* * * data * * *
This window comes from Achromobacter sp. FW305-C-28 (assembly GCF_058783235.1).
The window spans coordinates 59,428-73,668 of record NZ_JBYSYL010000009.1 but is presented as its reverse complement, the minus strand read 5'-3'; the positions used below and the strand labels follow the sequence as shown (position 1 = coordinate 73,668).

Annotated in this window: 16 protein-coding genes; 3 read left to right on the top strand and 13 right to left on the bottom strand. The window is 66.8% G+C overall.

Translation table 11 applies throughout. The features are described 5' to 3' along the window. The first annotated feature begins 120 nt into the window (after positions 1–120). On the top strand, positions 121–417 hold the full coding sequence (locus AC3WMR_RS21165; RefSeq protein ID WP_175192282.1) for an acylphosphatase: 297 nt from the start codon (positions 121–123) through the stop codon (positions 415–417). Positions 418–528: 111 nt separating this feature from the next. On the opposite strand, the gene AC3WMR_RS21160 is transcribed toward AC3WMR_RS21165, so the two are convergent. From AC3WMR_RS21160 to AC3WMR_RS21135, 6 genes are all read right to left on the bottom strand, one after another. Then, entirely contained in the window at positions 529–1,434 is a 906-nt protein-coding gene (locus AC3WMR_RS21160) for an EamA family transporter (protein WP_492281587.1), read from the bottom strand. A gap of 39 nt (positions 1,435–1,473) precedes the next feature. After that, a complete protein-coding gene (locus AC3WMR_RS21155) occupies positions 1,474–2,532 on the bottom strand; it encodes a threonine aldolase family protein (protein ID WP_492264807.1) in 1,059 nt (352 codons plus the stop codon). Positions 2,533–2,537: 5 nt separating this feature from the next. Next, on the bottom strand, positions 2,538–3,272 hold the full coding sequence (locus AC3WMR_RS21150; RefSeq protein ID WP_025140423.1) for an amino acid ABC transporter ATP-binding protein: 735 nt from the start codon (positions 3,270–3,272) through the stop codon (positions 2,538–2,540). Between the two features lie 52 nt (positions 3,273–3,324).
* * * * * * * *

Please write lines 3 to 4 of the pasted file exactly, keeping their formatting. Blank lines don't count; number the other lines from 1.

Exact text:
Annotated in this window: 16 protein-coding genes; 3 read left to right on the top strand and 13 right to left on the bottom strand. The window is 66.8% G+C overall.

Translation table 11 applies throughout. The features are described 5' to 3' along the window. The first annotated feature begins 120 nt into the window (after positions 1–120). On the top strand, positions 121–417 hold the full coding sequence (locus AC3WMR_RS21165; RefSeq protein ID WP_175192282.1) for an acylphosphatase: 297 nt from the start codon (positions 121–123) through the stop codon (positions 415–417). Positions 418–528: 111 nt separating this feature from the next. On the opposite strand, the gene AC3WMR_RS21160 is transcribed toward AC3WMR_RS21165, so the two are convergent. From AC3WMR_RS21160 to AC3WMR_RS21135, 6 genes are all read right to left on the bottom strand, one after another. Then, entirely contained in the window at positions 529–1,434 is a 906-nt protein-coding gene (locus AC3WMR_RS21160) for an EamA family transporter (protein WP_492281587.1), read from the bottom strand. A gap of 39 nt (positions 1,435–1,473) precedes the next feature. After that, a complete protein-coding gene (locus AC3WMR_RS21155) occupies positions 1,474–2,532 on the bottom strand; it encodes a threonine aldolase family protein (protein ID WP_492264807.1) in 1,059 nt (352 codons plus the stop codon). Positions 2,533–2,537: 5 nt separating this feature from the next. Next, on the bottom strand, positions 2,538–3,272 hold the full coding sequence (locus AC3WMR_RS21150; RefSeq protein ID WP_025140423.1) for an amino acid ABC transporter ATP-binding protein: 735 nt from the start codon (positions 3,270–3,272) through the stop codon (positions 2,538–2,540). Between the two features lie 52 nt (positions 3,273–3,324).